First look at Project Spartan, Microsoft’s take on the modern browser

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When announcing that a Windows 10 Preview with the new Project Spartan browser was available , Microsoft made clear that the browser ain’t done yet. What we have now is an early iteration of the company’s take on a legacy-free forward-looking browser—a browser that’s going to ditch the venerable Internet Explorer name. Superficially, everything about the browser is new. Its interface takes cues from all the competition: tabs on top, in the title bar, the address bar inside each tab. The look is simple and unadorned; monochrome line-art for icons, rectangular tabs, and a flat look—the address bar, for example, doesn’t live in a recessed pit (as it does in Chrome) and is integral with the toolbar (unlike Internet Explorer). The design concept works well for me, though I doubt this will be universal. As is so often the case on Windows, it doesn’t really fit with the rest of the operating system. While parts of Windows 10 have a similar appearance—most notably the Settings app—Windows overall remains an inconsistent mish-mash of looks and feels, to its detriment. Read 12 remaining paragraphs | Comments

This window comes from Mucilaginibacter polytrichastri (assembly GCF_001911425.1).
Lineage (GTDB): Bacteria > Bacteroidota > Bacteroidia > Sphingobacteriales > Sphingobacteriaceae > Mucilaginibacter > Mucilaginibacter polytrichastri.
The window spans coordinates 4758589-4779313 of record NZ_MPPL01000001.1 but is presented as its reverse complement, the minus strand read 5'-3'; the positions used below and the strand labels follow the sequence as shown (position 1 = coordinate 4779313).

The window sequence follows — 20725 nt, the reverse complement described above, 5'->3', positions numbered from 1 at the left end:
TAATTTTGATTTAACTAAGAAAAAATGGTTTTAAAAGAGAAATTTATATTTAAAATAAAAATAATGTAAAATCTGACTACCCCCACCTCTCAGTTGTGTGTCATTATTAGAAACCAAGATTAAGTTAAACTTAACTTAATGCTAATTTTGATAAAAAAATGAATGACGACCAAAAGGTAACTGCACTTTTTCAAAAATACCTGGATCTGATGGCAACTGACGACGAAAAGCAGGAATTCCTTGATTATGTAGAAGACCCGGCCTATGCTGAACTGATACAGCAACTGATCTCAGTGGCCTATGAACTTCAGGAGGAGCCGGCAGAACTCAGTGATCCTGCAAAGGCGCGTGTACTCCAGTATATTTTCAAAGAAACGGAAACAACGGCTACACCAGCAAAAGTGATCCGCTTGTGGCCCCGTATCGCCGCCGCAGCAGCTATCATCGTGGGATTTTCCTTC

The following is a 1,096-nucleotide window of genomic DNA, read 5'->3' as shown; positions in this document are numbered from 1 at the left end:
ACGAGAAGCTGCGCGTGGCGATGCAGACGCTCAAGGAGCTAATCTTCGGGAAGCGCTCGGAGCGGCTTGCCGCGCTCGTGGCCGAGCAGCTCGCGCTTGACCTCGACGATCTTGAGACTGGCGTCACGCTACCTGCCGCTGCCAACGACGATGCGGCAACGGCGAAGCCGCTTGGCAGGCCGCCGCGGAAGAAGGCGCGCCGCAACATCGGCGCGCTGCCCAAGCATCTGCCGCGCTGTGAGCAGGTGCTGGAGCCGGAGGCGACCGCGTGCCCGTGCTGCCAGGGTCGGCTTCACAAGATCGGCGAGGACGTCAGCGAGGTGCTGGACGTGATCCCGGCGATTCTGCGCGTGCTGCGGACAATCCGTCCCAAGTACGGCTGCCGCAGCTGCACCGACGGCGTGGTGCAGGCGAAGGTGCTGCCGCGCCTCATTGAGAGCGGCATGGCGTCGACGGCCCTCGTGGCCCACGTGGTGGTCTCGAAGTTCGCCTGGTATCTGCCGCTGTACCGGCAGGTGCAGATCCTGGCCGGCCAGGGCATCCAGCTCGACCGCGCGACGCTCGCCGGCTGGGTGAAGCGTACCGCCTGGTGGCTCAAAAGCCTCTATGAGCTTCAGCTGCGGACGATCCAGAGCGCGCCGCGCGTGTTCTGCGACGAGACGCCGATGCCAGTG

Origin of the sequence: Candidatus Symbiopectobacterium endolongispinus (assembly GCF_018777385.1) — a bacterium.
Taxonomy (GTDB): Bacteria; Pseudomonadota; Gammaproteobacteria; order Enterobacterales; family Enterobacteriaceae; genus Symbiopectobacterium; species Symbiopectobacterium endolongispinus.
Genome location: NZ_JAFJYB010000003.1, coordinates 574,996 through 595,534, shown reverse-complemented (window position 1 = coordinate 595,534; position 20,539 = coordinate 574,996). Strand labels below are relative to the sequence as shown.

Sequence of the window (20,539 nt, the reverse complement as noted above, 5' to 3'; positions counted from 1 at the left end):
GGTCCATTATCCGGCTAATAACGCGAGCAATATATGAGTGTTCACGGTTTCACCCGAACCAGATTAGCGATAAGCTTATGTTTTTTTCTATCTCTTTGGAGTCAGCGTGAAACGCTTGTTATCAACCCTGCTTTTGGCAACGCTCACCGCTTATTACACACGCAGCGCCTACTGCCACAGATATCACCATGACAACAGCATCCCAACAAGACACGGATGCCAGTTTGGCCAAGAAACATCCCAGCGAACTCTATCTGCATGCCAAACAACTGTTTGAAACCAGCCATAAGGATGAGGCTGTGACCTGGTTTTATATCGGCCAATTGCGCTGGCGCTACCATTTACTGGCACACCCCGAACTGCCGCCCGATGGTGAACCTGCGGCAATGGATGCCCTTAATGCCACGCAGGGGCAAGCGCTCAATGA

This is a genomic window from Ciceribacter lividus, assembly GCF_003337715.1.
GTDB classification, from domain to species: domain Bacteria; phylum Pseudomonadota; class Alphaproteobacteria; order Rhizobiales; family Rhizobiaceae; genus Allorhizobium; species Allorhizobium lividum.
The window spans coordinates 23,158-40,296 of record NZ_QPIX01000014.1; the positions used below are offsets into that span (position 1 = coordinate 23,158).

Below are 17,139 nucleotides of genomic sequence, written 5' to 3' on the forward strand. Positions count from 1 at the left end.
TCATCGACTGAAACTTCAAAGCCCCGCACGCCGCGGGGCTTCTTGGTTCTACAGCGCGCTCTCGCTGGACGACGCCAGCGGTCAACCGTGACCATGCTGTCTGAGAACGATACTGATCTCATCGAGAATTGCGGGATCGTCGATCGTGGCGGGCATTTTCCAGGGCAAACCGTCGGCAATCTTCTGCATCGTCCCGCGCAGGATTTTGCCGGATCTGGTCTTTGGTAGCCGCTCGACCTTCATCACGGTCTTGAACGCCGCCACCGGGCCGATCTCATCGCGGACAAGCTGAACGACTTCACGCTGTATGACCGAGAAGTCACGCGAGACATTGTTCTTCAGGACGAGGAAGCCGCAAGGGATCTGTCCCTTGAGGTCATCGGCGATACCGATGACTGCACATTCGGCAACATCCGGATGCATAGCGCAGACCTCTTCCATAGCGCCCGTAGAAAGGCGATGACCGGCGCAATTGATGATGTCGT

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First look at Project Spartan, Microsoft’s take on the modern browser

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